Take high blood pressure seriously
July 27, 2022
If you are diagnosed with high blood pressure, also known as hypertension, what steps should you take? First, it’s important to follow your provider’s advice and work with him or her to develop a strategy that will be best for you.
Treatments for hypertension are wide-ranging, and can include lifestyle changes and, in some cases, medication, according to healthcare providers at UHS. There are different medication categories: Some can help your heart beat more slowly and with less force. Others help your body flush out salts and fluids, relax your blood vessels or even change the nerve impulses that control the tightening of blood vessels.
To maintain a healthy blood pressure, get regular exercise (aim for 30 minutes, five times per week), reach a healthy weight, manage your stress, reduce alcohol consumption and eat a diet low in sodium, cholesterol, red meat and saturated fats. If you use tobacco products, look for cessation options that will help you quit and stay quit. For more information about hypertension, visit www.nyuhs.org.
Blood pressure is the measurement of blood volume passing through your blood vessels and the resistance it meets while the heart pumps. There are two numbers in a blood pressure reading – systolic and diastolic. Systolic – remember “S” for squeezing – is the pressure in your arteries as the heart pumps; diastolic is the pressure in your arteries between beats. Both numbers are measured in millimeters of mercury, abbreviated mm Hg.
Normal blood pressure for adults is considered to be 120/80 or less (numbers for children and adolescents are different). Readings from 120-129 systolic are classified as elevated, and move into the high blood pressure (or hypertension) range at more than 130 systolic or 80-89 diastolic; stage 2 hypertension begins at 140 systolic or more than 90 diastolic. If you have a reading of greater than 180 systolic or 100 diastolic, you should see your provider immediately. If you have elevated readings and have chest pain or headaches, or if your reading is greater than 120 diastolic, evaluation in an Emergency Department is advised.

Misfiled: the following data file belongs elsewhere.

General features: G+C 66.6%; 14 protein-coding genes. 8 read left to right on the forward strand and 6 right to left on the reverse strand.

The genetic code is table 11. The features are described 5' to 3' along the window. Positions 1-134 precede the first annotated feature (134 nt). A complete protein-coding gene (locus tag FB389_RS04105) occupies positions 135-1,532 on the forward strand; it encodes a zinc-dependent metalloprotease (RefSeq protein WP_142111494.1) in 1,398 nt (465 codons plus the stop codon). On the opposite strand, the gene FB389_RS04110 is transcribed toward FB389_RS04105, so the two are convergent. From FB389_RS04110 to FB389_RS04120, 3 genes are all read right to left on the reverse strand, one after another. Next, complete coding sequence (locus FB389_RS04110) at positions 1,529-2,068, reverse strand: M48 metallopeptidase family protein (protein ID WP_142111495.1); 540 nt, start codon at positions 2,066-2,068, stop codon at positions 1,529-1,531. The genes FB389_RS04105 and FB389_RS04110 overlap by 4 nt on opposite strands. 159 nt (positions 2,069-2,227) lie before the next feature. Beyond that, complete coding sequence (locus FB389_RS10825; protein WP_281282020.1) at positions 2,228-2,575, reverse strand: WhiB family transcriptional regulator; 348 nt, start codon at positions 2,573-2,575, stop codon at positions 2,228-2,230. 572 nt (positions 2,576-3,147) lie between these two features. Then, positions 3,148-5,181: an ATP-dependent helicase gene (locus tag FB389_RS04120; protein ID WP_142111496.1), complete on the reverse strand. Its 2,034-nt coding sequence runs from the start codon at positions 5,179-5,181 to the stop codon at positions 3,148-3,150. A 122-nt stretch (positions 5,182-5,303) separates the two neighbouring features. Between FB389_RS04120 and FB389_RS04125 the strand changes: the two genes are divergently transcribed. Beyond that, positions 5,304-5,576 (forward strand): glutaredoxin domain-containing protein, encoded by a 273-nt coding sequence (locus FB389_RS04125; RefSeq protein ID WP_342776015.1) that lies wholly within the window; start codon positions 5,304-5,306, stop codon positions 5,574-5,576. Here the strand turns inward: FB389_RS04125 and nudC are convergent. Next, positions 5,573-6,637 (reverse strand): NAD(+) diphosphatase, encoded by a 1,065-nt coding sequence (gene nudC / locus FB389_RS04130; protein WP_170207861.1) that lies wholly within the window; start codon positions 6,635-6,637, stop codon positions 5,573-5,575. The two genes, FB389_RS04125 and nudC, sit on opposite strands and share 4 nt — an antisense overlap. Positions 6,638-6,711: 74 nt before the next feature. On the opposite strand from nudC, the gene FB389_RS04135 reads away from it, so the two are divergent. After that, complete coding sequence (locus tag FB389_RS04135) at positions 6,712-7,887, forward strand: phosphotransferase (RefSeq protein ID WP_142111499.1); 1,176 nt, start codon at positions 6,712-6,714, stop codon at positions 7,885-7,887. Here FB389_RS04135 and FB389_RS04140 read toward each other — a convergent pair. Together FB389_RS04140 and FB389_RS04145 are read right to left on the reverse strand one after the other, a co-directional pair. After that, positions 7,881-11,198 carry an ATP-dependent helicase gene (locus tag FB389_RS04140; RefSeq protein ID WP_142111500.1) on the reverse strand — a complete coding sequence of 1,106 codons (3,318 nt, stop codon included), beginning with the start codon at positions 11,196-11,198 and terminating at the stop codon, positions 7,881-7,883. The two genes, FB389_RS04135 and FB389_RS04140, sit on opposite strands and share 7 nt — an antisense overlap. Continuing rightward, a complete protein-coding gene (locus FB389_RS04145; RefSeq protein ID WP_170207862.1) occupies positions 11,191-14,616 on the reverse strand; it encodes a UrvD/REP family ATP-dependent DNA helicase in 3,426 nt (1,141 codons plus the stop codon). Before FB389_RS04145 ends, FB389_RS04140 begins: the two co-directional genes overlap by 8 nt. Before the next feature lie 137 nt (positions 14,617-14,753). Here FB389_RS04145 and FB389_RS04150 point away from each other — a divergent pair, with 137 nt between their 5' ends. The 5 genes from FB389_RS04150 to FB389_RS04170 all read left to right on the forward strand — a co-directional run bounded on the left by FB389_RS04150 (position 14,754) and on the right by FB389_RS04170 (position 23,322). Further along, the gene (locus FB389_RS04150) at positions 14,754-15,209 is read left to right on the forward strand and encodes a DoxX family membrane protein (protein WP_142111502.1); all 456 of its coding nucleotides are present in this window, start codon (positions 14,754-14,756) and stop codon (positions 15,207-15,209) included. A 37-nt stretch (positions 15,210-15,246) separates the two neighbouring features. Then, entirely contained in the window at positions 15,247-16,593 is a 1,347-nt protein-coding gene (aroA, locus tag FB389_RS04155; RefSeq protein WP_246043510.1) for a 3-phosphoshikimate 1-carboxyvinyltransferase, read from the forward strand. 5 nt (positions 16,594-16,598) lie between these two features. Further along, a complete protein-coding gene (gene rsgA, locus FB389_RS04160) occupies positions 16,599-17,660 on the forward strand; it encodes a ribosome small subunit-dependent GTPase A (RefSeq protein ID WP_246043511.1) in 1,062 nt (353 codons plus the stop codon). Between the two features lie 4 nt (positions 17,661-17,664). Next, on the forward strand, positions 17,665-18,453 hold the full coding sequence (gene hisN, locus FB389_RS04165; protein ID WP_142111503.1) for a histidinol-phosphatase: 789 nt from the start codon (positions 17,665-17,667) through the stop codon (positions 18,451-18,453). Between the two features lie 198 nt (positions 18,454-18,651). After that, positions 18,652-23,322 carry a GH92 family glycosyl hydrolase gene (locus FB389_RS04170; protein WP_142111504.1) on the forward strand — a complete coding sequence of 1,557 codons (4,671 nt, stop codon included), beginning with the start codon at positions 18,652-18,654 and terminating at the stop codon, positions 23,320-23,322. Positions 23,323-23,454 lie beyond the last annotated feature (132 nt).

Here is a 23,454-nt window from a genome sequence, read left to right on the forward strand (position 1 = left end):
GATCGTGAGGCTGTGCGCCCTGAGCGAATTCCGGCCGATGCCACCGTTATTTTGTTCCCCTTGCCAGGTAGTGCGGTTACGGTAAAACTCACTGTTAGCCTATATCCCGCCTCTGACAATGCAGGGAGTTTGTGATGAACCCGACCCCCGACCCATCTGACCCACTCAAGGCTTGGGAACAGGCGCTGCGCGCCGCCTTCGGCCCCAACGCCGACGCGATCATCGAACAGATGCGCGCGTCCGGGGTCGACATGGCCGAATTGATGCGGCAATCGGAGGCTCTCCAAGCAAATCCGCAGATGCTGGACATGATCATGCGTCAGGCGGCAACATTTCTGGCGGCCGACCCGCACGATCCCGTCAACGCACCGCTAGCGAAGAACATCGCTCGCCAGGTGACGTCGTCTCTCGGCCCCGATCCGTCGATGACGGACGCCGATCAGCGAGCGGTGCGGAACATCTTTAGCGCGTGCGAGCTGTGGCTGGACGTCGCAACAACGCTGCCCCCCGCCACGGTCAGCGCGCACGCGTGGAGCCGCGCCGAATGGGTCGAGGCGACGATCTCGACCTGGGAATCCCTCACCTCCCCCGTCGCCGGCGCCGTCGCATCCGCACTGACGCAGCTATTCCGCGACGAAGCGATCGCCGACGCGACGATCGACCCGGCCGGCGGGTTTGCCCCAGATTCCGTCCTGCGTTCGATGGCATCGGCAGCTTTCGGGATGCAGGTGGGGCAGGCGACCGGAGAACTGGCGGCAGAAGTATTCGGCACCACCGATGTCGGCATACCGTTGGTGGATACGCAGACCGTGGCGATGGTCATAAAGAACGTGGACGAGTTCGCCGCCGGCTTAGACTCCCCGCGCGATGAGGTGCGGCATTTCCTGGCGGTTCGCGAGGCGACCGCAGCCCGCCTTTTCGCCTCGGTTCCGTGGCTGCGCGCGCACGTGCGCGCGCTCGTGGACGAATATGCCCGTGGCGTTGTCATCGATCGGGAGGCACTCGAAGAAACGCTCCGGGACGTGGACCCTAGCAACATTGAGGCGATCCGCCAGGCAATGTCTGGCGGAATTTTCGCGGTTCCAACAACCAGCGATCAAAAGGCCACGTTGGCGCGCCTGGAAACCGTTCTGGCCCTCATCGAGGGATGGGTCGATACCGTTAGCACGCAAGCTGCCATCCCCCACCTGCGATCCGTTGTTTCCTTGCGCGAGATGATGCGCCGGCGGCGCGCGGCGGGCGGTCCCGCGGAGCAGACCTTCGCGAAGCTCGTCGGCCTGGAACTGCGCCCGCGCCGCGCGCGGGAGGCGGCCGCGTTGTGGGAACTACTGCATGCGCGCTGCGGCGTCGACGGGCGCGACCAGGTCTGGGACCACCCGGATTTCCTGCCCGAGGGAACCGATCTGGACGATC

There are two types of high blood pressure: Primary hypertension, the most common variety, has no apparent cause and develops slowly over time. Secondary hypertension usually develops quickly and is tied to another body process or illness, such as a kidney, thyroid, endocrine or adrenal issue, obstructive sleep apnea, a congenital heart defect, side effects of medications, or drug and/or alcohol abuse.
If you are experiencing hypertension, your provider may order urine and blood tests, an electrocardiogram (EKG), or an ultrasound of your heart or kidneys to determine which type of hypertension you have and how to treat it. Risk factors for hypertension include genetics, obesity, tobacco use and a diet high in fat, salt and calories. Have your blood pressure checked at least annually starting at age 40. If you have a family history of hypertension, you may be advised to start surveillance sooner. If you are obese, a smoker, or have diabetes, more frequent monitoring is also recommended.
Technological advancements mean there are more ways than ever to check your blood pressure yourself, whether you use a machine at a pharmacy or buy a device to use at home. Whatever method you choose, use the same option at the same time of day so you’re “comparing apples to apples.” If you have white-coat syndrome – high blood pressure only at the doctor’s office–track your blood pressure at home for a week before your visit and bring those numbers with you to show your provider.
UHS providers recommend that, if you have hypertension, treat it: Unmanaged high blood pressure can affect the arteries, brain, eyes, kidneys and heart, or lead to heart attack or stroke. The damage is not always visible, and in some cases is irreversible, even if you later seek care. Plus, there’s a strong correlation between hypertension and atrial fibrillation, or a-fib, which is a huge risk factor for stroke.